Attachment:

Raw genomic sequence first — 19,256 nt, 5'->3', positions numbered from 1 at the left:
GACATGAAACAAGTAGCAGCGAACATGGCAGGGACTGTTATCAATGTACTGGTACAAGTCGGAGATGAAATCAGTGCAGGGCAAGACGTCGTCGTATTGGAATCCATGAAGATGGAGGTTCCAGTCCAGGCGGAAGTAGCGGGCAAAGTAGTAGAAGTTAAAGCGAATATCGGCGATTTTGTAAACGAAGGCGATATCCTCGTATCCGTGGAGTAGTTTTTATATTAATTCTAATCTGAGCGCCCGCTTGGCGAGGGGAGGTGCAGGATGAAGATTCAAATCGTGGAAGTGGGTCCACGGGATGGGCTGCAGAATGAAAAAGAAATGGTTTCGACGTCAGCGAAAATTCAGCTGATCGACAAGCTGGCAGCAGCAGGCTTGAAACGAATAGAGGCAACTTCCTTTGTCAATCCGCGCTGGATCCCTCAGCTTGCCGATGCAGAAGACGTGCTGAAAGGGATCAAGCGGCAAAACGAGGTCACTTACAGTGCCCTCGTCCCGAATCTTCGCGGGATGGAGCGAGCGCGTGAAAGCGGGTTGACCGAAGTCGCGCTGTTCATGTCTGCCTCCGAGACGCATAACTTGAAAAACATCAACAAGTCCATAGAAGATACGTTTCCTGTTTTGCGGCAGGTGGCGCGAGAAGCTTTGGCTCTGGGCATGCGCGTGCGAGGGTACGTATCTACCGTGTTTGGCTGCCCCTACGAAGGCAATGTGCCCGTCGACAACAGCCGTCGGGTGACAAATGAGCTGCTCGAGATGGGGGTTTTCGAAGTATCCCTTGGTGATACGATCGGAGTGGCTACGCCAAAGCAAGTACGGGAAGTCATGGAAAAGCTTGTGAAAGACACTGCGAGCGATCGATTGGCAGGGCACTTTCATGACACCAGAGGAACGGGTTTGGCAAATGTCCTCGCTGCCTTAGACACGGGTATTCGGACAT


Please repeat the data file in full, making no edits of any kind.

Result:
Raw genomic sequence first — 19,256 nt, 5'->3', positions numbered from 1 at the left:
GACATGAAACAAGTAGCAGCGAACATGGCAGGGACTGTTATCAATGTACTGGTACAAGTCGGAGATGAAATCAGTGCAGGGCAAGACGTCGTCGTATTGGAATCCATGAAGATGGAGGTTCCAGTCCAGGCGGAAGTAGCGGGCAAAGTAGTAGAAGTTAAAGCGAATATCGGCGATTTTGTAAACGAAGGCGATATCCTCGTATCCGTGGAGTAGTTTTTATATTAATTCTAATCTGAGCGCCCGCTTGGCGAGGGGAGGTGCAGGATGAAGATTCAAATCGTGGAAGTGGGTCCACGGGATGGGCTGCAGAATGAAAAAGAAATGGTTTCGACGTCAGCGAAAATTCAGCTGATCGACAAGCTGGCAGCAGCAGGCTTGAAACGAATAGAGGCAACTTCCTTTGTCAATCCGCGCTGGATCCCTCAGCTTGCCGATGCAGAAGACGTGCTGAAAGGGATCAAGCGGCAAAACGAGGTCACTTACAGTGCCCTCGTCCCGAATCTTCGCGGGATGGAGCGAGCGCGTGAAAGCGGGTTGACCGAAGTCGCGCTGTTCATGTCTGCCTCCGAGACGCATAACTTGAAAAACATCAACAAGTCCATAGAAGATACGTTTCCTGTTTTGCGGCAGGTGGCGCGAGAAGCTTTGGCTCTGGGCATGCGCGTGCGAGGGTACGTATCTACCGTGTTTGGCTGCCCCTACGAAGGCAATGTGCCCGTCGACAACAGCCGTCGGGTGACAAATGAGCTGCTCGAGATGGGGGTTTTCGAAGTATCCCTTGGTGATACGATCGGAGTGGCTACGCCAAAGCAAGTACGGGAAGTCATGGAAAAGCTTGTGAAAGACACTGCGAGCGATCGATTGGCAGGGCACTTTCATGACACCAGAGGAACGGGTTTGGCAAATGTCCTCGCTGCCTTAGACACGGGTATTCGGACAT